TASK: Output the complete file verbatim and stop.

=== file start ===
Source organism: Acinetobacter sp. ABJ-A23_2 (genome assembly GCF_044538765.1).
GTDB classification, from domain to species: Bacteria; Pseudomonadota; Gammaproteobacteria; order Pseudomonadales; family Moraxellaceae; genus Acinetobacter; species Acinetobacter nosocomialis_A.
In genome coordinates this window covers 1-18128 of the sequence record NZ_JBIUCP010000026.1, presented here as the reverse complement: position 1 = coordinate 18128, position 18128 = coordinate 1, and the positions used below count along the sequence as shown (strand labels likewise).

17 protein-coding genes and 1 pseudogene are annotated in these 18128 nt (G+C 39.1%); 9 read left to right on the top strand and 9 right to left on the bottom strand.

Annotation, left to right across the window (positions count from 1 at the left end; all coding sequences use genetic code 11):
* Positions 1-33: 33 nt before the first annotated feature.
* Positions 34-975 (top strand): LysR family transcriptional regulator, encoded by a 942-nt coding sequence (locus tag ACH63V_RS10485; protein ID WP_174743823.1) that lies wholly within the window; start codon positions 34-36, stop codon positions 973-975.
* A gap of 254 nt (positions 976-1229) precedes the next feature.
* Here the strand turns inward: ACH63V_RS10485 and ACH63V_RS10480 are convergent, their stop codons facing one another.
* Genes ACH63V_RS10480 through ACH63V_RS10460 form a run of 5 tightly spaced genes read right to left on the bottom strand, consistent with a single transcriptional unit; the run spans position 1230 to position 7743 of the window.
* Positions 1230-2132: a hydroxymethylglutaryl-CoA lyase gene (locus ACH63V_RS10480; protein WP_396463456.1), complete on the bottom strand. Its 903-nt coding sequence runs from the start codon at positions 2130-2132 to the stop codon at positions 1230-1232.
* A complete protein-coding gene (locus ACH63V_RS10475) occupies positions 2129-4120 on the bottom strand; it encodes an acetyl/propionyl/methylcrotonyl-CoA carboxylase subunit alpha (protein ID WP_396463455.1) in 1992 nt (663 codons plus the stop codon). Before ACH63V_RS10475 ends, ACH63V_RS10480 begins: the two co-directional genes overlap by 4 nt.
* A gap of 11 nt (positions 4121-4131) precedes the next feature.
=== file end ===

Source organism: Acinetobacter sp. ABJ-A23_2 (genome assembly GCF_044538765.1).
GTDB classification, from domain to species: Bacteria; Pseudomonadota; Gammaproteobacteria; order Pseudomonadales; family Moraxellaceae; genus Acinetobacter; species Acinetobacter nosocomialis_A.
In genome coordinates this window covers 1-18128 of the sequence record NZ_JBIUCP010000026.1, presented here as the reverse complement: position 1 = coordinate 18128, position 18128 = coordinate 1, and the positions used below count along the sequence as shown (strand labels likewise).

17 protein-coding genes and 1 pseudogene are annotated in these 18128 nt (G+C 39.1%); 9 read left to right on the top strand and 9 right to left on the bottom strand.

Annotation, left to right across the window (positions count from 1 at the left end; all coding sequences use genetic code 11):
* Positions 1-33: 33 nt before the first annotated feature.
* Positions 34-975 (top strand): LysR family transcriptional regulator, encoded by a 942-nt coding sequence (locus tag ACH63V_RS10485; protein ID WP_174743823.1) that lies wholly within the window; start codon positions 34-36, stop codon positions 973-975.
* A gap of 254 nt (positions 976-1229) precedes the next feature.
* Here the strand turns inward: ACH63V_RS10485 and ACH63V_RS10480 are convergent, their stop codons facing one another.
* Genes ACH63V_RS10480 through ACH63V_RS10460 form a run of 5 tightly spaced genes read right to left on the bottom strand, consistent with a single transcriptional unit; the run spans position 1230 to position 7743 of the window.
* Positions 1230-2132: a hydroxymethylglutaryl-CoA lyase gene (locus ACH63V_RS10480; protein WP_396463456.1), complete on the bottom strand. Its 903-nt coding sequence runs from the start codon at positions 2130-2132 to the stop codon at positions 1230-1232.
* A complete protein-coding gene (locus ACH63V_RS10475) occupies positions 2129-4120 on the bottom strand; it encodes an acetyl/propionyl/methylcrotonyl-CoA carboxylase subunit alpha (protein ID WP_396463455.1) in 1992 nt (663 codons plus the stop codon). Before ACH63V_RS10475 ends, ACH63V_RS10480 begins: the two co-directional genes overlap by 4 nt.
* A gap of 11 nt (positions 4121-4131) precedes the next feature.